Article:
Thursday, October 14, 2010

Why Wathching the Financial Media May Be a Waste of Your Time

By Larry Swedroe

This year, I wanted to keep track of some of the predictions made by the financial media at the beginning of the year. In April, we noted that there were five big financial predictions made by investors and commentators for 2010:

  • Gold would rise.
  • Bond yields would rise.
  • The dollar would fall.
  • Inflation would be rampant.
  • Real estate was the asset class to avoid.

Here is where things stand right now. (For previous updates, see the links at the bottom of the post.)

We began the year with gold at $1,113. At the close of Sept. 30, it was trading at around $1,309.

Bond Yields
The 10-year Treasury note began the year yielding 3.85 percent, and, like gold, it was unchanged in April. As of Sept. 30, the yield was 2.51 percent.

The Euro began the year trading at around $1.44 and fell to about $1.35 in April. As of Sept. 30, it was around $1.37.

The monthly percent changes in the CPI this year have been: 0.3, 0.0, 0.4, 0.2, 0.1, -0.1, 0.0 and 0.1.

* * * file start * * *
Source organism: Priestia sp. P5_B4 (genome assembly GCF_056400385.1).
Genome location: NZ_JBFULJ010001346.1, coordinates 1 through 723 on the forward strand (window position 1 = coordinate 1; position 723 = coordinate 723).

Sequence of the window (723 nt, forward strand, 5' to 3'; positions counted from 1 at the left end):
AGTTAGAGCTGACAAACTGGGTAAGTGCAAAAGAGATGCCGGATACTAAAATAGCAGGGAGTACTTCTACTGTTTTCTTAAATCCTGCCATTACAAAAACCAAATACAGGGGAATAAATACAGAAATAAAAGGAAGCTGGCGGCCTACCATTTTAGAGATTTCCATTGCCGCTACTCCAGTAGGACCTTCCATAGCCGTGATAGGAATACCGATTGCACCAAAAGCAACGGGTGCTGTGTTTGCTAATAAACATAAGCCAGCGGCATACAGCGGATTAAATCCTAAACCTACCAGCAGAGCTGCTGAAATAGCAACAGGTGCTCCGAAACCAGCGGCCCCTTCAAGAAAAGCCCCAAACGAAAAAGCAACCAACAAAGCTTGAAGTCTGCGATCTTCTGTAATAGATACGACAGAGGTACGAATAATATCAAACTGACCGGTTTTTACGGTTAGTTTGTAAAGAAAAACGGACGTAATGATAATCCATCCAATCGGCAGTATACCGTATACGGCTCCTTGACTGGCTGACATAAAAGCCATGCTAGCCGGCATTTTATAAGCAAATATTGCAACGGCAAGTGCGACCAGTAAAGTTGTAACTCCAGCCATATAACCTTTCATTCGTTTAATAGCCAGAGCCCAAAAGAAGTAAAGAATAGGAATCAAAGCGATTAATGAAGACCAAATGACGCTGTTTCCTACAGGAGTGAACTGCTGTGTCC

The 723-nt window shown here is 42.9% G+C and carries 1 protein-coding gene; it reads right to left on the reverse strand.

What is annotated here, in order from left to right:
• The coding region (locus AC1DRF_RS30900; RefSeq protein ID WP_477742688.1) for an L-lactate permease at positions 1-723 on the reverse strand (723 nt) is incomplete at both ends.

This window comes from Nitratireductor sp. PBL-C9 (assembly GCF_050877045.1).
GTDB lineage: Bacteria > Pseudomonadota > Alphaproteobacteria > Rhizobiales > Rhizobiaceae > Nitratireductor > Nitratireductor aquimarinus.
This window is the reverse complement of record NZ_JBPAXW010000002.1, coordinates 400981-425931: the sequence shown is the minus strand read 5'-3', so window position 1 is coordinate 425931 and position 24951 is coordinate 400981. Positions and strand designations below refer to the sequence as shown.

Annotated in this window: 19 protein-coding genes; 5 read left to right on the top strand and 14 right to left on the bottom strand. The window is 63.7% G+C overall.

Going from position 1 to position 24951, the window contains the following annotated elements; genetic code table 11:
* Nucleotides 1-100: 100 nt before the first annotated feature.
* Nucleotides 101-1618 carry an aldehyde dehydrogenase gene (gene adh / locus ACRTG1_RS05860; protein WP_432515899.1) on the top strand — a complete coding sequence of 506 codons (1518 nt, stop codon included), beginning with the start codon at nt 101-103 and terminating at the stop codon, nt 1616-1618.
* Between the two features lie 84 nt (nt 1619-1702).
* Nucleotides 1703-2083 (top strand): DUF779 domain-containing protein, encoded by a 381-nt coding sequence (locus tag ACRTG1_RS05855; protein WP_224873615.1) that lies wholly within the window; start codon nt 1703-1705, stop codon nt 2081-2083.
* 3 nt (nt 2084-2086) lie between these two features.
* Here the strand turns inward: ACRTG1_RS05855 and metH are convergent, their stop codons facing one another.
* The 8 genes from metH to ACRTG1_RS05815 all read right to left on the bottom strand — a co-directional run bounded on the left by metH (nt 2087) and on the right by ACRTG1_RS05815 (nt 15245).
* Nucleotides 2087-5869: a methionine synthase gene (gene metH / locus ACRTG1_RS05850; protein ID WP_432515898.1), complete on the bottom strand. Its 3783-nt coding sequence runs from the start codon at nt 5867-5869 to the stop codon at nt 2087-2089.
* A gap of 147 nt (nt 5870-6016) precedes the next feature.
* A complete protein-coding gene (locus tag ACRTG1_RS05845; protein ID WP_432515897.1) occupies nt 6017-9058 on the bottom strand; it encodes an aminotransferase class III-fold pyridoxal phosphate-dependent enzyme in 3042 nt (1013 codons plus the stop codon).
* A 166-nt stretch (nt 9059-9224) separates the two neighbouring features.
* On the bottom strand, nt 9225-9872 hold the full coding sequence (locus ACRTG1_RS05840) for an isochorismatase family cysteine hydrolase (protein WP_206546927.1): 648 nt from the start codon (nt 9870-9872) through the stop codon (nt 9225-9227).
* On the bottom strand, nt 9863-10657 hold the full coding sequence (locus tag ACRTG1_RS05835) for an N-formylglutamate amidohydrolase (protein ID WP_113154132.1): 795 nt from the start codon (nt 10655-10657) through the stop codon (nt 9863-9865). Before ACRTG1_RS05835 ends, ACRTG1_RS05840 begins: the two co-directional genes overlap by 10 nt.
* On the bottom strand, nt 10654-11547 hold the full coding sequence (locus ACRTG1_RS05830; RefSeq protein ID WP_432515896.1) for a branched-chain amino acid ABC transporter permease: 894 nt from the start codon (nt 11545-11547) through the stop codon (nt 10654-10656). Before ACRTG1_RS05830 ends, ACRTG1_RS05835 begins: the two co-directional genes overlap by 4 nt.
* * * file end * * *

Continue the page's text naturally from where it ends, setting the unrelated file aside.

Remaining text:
Real Estate
The Vanguard REIT Index Fund (VGSIX) was up about 11 percent April, when I first ran an update. For the year through Sept. 30, the fund was up about 16.51 percent.

The message remains the same: The bottom line is that out of five sure things, only one has so far turned out to be right. And, despite all the problems we have faced this year — economic and political, domestic and international — equity markets around the globe have held up fairly well. Despite all the academic evidence demonstrating you’re best served by ignoring the so-called experts, most investors continue to base investment decisions on economic and political forecasters.

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